Fellow and Intern Projects
Coastal sharks, species that occur in near shore or estuarine waters, are high-level predators in marine ecosystems and can affect the populations and habitat use patterns of their prey. In addition to their ecological importance, some shark species are sought after by recreational and commercial fisheries while others are incidentally caught in large numbers. Movement and habitat use patterns are only well-known for a handful of species, especially within estuaries such as the Chesapeake Bay. My research uses acoustic and satellite tagging techniques to identify areas within the Chesapeake Bay that are important for sharks, determine where they go once they leave the estuary, and test whether their movements coincide with those of potential prey species such as cownose rays and striped bass. This project focuses on bull sharks, blacktip sharks, dusky sharks, and smooth dogfish, four species that have not historically received much research attention in the Chesapeake Bay but that each have a unique ecological role within the estuary. My research will help define the ecological roles of these species in Chesapeake Bay and the greater Atlantic coast, and will help predict how the movements of these species may be affected by a changing environment.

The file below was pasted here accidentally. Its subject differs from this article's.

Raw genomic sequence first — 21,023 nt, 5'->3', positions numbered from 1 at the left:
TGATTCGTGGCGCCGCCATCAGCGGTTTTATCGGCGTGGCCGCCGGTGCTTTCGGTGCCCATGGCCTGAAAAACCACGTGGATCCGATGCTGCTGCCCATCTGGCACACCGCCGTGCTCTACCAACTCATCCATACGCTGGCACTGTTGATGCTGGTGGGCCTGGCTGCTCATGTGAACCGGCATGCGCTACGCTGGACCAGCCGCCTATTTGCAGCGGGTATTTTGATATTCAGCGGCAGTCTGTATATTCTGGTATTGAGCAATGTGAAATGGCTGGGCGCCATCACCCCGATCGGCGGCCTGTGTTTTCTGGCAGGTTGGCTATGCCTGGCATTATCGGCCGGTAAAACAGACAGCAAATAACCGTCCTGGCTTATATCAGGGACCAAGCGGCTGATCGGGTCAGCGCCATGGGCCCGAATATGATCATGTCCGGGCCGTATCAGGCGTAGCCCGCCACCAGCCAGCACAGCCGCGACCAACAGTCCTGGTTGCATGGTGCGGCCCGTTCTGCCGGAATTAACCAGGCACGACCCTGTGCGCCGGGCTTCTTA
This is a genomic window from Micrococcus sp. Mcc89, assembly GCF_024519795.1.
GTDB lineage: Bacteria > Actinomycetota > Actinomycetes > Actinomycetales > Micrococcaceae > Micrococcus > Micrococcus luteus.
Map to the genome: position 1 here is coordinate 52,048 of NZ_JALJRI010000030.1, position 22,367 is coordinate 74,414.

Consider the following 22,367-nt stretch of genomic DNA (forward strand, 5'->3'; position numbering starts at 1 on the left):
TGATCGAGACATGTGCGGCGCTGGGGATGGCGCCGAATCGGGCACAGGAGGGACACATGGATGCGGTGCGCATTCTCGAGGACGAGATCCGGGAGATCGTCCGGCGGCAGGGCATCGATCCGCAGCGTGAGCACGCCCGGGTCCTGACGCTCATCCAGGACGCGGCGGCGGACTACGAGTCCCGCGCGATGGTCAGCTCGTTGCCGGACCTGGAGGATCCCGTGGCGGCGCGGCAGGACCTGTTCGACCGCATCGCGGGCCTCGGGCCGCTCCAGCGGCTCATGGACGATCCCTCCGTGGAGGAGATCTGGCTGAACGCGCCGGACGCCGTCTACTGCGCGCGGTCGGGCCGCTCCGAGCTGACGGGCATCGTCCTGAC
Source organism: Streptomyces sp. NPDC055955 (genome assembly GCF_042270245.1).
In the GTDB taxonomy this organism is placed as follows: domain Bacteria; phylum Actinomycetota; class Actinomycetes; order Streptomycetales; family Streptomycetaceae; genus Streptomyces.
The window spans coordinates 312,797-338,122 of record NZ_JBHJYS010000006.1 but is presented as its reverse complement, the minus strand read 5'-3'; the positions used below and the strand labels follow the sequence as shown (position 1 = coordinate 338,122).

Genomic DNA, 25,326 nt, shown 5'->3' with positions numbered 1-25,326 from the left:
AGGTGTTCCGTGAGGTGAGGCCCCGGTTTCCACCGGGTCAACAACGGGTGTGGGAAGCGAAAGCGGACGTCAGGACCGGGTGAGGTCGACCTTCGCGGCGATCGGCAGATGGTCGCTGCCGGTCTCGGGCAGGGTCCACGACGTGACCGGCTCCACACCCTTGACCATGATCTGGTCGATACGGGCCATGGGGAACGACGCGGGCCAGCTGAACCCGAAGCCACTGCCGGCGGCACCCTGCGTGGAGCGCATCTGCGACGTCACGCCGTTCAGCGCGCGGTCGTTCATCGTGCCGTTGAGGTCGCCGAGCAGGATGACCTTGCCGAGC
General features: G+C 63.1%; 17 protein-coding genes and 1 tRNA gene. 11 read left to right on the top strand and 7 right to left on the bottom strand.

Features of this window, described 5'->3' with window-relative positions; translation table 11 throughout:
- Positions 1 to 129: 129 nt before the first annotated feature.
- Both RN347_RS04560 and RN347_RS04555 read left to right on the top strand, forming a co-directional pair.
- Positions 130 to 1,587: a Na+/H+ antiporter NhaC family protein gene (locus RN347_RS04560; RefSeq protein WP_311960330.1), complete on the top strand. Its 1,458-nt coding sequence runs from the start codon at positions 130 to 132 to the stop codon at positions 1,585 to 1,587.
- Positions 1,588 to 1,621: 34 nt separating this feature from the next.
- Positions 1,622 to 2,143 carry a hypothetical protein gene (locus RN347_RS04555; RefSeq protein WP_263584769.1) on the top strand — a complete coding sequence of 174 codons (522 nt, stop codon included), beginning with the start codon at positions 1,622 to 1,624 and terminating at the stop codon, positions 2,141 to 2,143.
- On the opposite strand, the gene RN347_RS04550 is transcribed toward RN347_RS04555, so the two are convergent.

Project: Enhancing Oyster Aquaculture Production using Parental Effects
My research explores how parental experience with environmental stress can impact the response of offspring to environmental stress. At SERC, I am working with the eastern oyster, Crassostrea virginica, to investigate how parental experience with hypoxia (low dissolved oxygen levels) and elevated temperature affects the response of oyster offspring to these same stressors. Low dissolved oxygen is common in the Chesapeake Bay and can negatively affect oyster reproductive output and disease state. Moreover, hypoxia can be exacerbated by high temperatures, which may compound these negative effects on oyster performance. Exploring how these stressors operate across generations will allow us to more accurately predict long-term changes in oyster populations. This research will also illustrate how parental effects may operate in other ecologically and commercially important species. This work is in collaboration with the Marine Ecology lab at SERC. Personal website: https://sarahdonelanphd.weebly.com/